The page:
Whenever you talk about any of the movements--Reform, Orthodox, etc.--you tend to get a nice-sized helping of vitriol and hyperbole. Between predicting the demise of Conservative Judaism for what seems like eons (which is sort of like saying Soccer is the future sport of America--and always will be) to sounding the death knell for Orthodoxy in the 1950s to the recent hew-and-cry over the death of Reform, most recently from Norman Lamm, it's nice to read an article (posted below as well--I'm still figuring out all the doohickeys on this thing and hit the button too soon) from Rabbi (Doctor/Professor) Jonathan Sarna of Brandeis discuss Lamm's assertion and the movements in America in general in a calm, measured, historically-based fashion and without resorting to the kind of breathless, 'triumphalist' (to use his description of Lamm's piece) language that just sets discussion among klal Yisrael back 20 years each time. I won't lie, I'm a Reform Jewish partisan, but I also know that all the movements (including those movements that don't like to be called movements, and you know who you are) suffer if one (or more) of them is hurting. Americans crave choice and options and a full diversity of discourse--a polyphony, if you will--and this certainly applies to American Jews and their religiosity.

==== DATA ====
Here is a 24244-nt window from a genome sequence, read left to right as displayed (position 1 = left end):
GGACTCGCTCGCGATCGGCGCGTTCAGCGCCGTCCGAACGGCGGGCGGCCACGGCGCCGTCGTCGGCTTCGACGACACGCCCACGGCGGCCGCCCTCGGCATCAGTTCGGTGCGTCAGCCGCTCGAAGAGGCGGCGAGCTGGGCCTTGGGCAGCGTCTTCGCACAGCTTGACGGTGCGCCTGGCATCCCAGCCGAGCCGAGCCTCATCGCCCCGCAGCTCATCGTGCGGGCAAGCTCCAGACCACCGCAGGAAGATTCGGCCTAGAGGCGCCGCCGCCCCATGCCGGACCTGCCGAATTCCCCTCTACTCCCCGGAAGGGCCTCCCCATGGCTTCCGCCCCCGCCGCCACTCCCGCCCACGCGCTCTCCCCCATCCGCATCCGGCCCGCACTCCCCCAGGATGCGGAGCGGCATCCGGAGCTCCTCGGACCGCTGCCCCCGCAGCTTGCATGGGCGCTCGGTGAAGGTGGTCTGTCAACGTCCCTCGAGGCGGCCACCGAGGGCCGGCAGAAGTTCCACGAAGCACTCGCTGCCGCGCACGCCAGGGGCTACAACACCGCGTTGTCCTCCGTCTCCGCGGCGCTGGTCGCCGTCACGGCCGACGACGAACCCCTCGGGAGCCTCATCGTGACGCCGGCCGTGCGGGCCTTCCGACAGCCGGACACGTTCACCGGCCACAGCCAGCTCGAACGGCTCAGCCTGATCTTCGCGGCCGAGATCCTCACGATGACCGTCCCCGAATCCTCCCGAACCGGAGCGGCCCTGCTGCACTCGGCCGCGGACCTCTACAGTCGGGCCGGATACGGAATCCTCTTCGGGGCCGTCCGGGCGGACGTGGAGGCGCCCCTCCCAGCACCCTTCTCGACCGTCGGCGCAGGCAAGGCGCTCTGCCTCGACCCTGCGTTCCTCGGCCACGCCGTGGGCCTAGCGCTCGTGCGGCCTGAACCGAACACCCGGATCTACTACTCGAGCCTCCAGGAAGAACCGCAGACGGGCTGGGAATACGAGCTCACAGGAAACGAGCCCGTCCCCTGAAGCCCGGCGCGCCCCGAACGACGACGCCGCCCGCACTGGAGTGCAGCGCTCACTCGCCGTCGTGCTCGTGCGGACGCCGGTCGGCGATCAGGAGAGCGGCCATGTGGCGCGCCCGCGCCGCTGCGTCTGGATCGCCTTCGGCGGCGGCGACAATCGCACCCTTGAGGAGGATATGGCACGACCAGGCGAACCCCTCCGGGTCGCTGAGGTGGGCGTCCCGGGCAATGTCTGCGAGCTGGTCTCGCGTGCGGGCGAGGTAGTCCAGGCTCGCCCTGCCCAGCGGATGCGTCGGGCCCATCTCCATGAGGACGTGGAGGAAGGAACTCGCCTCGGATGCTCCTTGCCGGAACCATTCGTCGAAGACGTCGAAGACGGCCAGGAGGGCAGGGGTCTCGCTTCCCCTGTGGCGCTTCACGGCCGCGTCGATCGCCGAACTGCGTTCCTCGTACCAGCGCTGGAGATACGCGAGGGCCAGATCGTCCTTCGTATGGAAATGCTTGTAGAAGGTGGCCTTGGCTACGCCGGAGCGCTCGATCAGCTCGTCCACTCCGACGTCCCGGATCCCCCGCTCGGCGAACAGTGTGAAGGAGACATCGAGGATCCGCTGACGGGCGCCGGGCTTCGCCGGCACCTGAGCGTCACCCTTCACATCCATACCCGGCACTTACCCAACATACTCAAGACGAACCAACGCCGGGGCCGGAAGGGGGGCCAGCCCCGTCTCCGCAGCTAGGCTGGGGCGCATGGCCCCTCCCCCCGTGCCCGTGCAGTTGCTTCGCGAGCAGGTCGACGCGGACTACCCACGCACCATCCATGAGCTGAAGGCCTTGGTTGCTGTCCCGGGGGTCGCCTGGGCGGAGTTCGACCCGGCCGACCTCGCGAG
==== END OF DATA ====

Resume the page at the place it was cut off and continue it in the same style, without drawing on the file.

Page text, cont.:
Reading this also made me wish I had the chance to study with Dr. Sarna; he had already left HUC by the time I got there. Hopefully I'll catch him at a conference at some point.